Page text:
Non-Involvement in Design of End Product Can Help Limit Exposure
Decisions from courts across the country continue to serve as valuable reminders to component part manufacturers and raw material suppliers that their product liability exposure can often turn on the extent they participate in the integration of their product into the design of their customer’s end product. In particular, those companies that make and sell off-the-shelf components or raw materials without becoming substantially involved with the end product’s design frequently avoid liability.
But liability looms for those who substantially participate in the integration of their product or material into another company’s end product that is later sold to consumers. The legal doctrine at issue is often referred to as the component part or raw material supplier doctrine. The American Law Institute’s Third Restatement of Torts (Products Liability) says the doctrine can prevent liability for the supplier of a component (assuming the component is not defective in itself) as long as the supplier does not substantially participate in the component’s integration into the end product’s design.
In its comments and illustrations, the Restatement recognizes the doctrine’s potential applicability to various components and materials, including valves, switches, chains, resins, and sand. In addition, cases in recent years have applied the doctrine to absolve the makers of welding electrodes used to bond the steel frames of high-rise buildings, inverters used in industrial machines, silicone used in breast implants, and adhesives and pigments used in various other applications.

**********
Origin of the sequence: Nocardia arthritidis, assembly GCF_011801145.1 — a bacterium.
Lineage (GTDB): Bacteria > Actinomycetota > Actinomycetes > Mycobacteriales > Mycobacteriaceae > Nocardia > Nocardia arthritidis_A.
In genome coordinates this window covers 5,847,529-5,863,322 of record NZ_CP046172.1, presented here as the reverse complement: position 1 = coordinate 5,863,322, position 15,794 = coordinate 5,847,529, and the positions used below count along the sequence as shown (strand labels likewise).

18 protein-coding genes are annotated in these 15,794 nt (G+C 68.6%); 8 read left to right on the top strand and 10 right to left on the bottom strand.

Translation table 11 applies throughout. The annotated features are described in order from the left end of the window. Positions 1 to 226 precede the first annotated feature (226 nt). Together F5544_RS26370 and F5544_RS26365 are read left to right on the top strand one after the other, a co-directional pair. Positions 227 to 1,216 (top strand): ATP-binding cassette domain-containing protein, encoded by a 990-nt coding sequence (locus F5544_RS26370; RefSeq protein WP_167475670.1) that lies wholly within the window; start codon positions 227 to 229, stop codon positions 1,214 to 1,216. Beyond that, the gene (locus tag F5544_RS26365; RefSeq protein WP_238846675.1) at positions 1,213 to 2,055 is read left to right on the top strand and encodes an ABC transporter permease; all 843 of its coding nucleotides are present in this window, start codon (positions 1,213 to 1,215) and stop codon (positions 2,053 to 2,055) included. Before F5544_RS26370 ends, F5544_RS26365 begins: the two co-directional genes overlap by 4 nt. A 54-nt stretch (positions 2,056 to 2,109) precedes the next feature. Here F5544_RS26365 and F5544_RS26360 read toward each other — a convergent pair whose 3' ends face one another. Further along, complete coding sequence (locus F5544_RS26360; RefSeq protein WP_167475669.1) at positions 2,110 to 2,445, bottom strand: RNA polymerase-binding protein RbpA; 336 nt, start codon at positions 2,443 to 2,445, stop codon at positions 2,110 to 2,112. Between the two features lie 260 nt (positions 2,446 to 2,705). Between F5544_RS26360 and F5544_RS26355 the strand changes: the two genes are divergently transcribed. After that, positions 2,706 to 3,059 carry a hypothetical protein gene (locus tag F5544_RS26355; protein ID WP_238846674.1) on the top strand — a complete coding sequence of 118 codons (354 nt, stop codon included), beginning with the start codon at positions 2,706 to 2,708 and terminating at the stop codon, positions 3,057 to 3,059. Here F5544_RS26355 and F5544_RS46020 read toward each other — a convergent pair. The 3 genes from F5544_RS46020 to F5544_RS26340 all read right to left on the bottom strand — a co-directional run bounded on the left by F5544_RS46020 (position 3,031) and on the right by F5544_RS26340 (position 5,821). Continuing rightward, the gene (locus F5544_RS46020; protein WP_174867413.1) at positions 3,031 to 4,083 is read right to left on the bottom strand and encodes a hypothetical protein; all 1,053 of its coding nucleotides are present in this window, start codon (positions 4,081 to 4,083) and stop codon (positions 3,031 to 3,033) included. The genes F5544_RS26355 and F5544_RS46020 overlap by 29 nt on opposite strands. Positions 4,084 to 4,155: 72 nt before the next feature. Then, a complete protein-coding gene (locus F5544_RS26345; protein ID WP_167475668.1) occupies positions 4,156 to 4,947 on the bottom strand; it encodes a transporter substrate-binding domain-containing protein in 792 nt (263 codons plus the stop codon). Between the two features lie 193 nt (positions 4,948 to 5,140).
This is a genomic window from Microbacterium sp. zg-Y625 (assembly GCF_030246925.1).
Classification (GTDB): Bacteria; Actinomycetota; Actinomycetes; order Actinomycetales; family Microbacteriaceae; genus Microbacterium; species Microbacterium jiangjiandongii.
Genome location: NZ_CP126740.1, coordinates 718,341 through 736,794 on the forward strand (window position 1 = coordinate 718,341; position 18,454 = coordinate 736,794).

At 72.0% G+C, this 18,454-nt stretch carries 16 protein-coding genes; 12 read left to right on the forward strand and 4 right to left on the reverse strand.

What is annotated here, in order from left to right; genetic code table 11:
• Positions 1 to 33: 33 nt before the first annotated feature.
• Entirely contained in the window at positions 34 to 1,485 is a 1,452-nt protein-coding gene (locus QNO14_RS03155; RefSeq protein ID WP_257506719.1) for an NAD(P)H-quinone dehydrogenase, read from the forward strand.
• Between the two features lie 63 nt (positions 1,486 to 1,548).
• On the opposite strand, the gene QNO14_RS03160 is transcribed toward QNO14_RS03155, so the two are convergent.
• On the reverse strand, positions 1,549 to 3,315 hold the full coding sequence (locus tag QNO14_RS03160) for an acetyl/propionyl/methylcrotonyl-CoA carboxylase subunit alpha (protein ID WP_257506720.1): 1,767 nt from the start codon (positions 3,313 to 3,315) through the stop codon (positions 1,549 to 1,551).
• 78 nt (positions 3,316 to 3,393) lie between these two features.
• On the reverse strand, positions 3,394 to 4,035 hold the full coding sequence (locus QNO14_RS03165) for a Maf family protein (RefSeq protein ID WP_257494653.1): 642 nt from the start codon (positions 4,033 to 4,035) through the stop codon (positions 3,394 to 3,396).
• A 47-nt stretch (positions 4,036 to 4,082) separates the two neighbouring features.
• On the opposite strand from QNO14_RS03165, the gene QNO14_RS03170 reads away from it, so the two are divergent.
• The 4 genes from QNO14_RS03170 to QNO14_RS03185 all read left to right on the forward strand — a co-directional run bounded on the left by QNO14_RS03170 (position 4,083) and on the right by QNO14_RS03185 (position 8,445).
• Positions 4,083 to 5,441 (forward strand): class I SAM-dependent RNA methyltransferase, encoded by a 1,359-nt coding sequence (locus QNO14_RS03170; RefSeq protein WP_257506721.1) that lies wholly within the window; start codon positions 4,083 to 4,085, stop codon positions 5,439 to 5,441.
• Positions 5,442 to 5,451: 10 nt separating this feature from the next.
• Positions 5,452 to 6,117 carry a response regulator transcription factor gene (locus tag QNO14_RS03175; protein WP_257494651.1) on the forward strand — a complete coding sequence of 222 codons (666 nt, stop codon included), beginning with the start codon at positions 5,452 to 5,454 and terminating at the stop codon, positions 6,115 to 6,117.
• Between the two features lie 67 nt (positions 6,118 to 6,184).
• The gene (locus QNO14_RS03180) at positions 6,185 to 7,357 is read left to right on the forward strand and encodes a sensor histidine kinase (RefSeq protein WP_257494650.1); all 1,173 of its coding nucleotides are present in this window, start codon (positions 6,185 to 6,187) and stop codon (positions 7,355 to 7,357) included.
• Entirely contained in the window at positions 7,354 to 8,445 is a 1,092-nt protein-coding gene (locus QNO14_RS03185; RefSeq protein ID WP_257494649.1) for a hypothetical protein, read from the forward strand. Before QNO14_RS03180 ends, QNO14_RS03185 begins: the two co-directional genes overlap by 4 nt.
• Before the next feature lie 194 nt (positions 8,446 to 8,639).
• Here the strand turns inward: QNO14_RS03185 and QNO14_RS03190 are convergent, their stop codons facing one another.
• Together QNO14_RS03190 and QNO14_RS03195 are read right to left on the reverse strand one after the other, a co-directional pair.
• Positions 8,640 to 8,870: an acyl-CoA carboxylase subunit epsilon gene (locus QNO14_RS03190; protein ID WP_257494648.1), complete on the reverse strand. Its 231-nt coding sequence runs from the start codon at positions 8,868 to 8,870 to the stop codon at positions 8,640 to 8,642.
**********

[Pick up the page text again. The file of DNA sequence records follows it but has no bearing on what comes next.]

Two recent cases from New Jersey and Florida applied the doctrine to favor, respectively, the maker of a truck chassis and the maker of an engine used in a lawnmower. In both cases, the doctrine applied because the component makers did not substantially participate in the integration of their component into the end product. In fact, in cases like these where the doctrine is successfully employed, a key factor frequently is that the component supplier does not, and does not purport to, maintain expertise in the engineering and safe design of the various end products into which its components are incorporated.
In contrast, a Minnesota court this year refused to exonerate motor supplier because of evidence that it worked closely with its customer, the manufacturer of the heat recovery ventilator into which the motor was incorporated. In particular, the motor maker consulted repeatedly with the ventilator maker, participated in the end product’s design, and recommended which motor to use. This exchange of advice and recommendations proved fatal for the maker of the component motor.
The take-away for companies that make and supply component parts and raw materials is simple: participation in the integration of your component product or material is inherently risky and may make all the difference in a product liability suit. If business concerns and market realities nevertheless demand a high level of involvement, then the risk must be understood, accounted for, and mitigated as much as possible. If, however, these business demands are less than meaningful, then component and raw material suppliers are perhaps best served by taking steps to ensure that their eager and well-intentioned sales, design, and engineering employees do not wander into this product liability trap. And in either case, these component and raw material suppliers should consider negotiating careful indemnification clauses in their agreements with their customers.